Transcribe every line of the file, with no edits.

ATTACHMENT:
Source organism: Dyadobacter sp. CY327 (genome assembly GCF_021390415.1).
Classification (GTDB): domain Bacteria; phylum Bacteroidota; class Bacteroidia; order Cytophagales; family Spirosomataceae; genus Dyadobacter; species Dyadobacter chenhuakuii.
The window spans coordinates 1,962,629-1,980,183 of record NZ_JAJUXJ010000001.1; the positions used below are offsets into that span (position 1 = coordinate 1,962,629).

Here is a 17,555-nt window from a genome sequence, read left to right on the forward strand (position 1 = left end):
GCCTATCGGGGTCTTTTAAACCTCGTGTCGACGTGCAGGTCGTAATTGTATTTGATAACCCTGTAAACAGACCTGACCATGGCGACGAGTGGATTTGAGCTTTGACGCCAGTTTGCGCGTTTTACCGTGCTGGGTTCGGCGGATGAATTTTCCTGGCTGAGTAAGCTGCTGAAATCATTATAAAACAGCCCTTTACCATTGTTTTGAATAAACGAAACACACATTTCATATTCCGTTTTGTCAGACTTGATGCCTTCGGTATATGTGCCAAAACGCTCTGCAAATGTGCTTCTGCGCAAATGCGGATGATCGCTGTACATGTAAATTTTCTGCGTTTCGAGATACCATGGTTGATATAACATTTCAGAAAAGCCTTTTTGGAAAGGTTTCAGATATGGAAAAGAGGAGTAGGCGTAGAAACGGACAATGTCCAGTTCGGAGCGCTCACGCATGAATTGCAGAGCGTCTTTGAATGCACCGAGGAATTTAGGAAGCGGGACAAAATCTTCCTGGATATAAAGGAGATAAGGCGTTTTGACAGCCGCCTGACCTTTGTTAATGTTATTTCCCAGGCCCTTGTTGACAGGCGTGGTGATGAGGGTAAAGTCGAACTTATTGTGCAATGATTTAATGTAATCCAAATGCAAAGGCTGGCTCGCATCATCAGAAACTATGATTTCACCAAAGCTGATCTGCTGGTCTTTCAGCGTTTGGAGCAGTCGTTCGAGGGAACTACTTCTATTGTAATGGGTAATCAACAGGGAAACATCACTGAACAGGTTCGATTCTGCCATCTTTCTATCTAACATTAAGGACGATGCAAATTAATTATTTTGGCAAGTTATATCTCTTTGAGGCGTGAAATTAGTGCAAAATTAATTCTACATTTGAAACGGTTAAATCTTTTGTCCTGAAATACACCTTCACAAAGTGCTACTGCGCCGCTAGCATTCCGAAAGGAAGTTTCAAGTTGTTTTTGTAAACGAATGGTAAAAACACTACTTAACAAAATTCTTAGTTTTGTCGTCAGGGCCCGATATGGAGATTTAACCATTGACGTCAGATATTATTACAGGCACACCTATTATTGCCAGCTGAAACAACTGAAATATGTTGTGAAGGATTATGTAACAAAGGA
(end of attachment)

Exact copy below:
Source organism: Dyadobacter sp. CY327 (genome assembly GCF_021390415.1).
Classification (GTDB): domain Bacteria; phylum Bacteroidota; class Bacteroidia; order Cytophagales; family Spirosomataceae; genus Dyadobacter; species Dyadobacter chenhuakuii.
The window spans coordinates 1,962,629-1,980,183 of record NZ_JAJUXJ010000001.1; the positions used below are offsets into that span (position 1 = coordinate 1,962,629).

Here is a 17,555-nt window from a genome sequence, read left to right on the forward strand (position 1 = left end):
GCCTATCGGGGTCTTTTAAACCTCGTGTCGACGTGCAGGTCGTAATTGTATTTGATAACCCTGTAAACAGACCTGACCATGGCGACGAGTGGATTTGAGCTTTGACGCCAGTTTGCGCGTTTTACCGTGCTGGGTTCGGCGGATGAATTTTCCTGGCTGAGTAAGCTGCTGAAATCATTATAAAACAGCCCTTTACCATTGTTTTGAATAAACGAAACACACATTTCATATTCCGTTTTGTCAGACTTGATGCCTTCGGTATATGTGCCAAAACGCTCTGCAAATGTGCTTCTGCGCAAATGCGGATGATCGCTGTACATGTAAATTTTCTGCGTTTCGAGATACCATGGTTGATATAACATTTCAGAAAAGCCTTTTTGGAAAGGTTTCAGATATGGAAAAGAGGAGTAGGCGTAGAAACGGACAATGTCCAGTTCGGAGCGCTCACGCATGAATTGCAGAGCGTCTTTGAATGCACCGAGGAATTTAGGAAGCGGGACAAAATCTTCCTGGATATAAAGGAGATAAGGCGTTTTGACAGCCGCCTGACCTTTGTTAATGTTATTTCCCAGGCCCTTGTTGACAGGCGTGGTGATGAGGGTAAAGTCGAACTTATTGTGCAATGATTTAATGTAATCCAAATGCAAAGGCTGGCTCGCATCATCAGAAACTATGATTTCACCAAAGCTGATCTGCTGGTCTTTCAGCGTTTGGAGCAGTCGTTCGAGGGAACTACTTCTATTGTAATGGGTAATCAACAGGGAAACATCACTGAACAGGTTCGATTCTGCCATCTTTCTATCTAACATTAAGGACGATGCAAATTAATTATTTTGGCAAGTTATATCTCTTTGAGGCGTGAAATTAGTGCAAAATTAATTCTACATTTGAAACGGTTAAATCTTTTGTCCTGAAATACACCTTCACAAAGTGCTACTGCGCCGCTAGCATTCCGAAAGGAAGTTTCAAGTTGTTTTTGTAAACGAATGGTAAAAACACTACTTAACAAAATTCTTAGTTTTGTCGTCAGGGCCCGATATGGAGATTTAACCATTGACGTCAGATATTATTACAGGCACACCTATTATTGCCAGCTGAAACAACTGAAATATGTTGTGAAGGATTATGTAACAAAGGA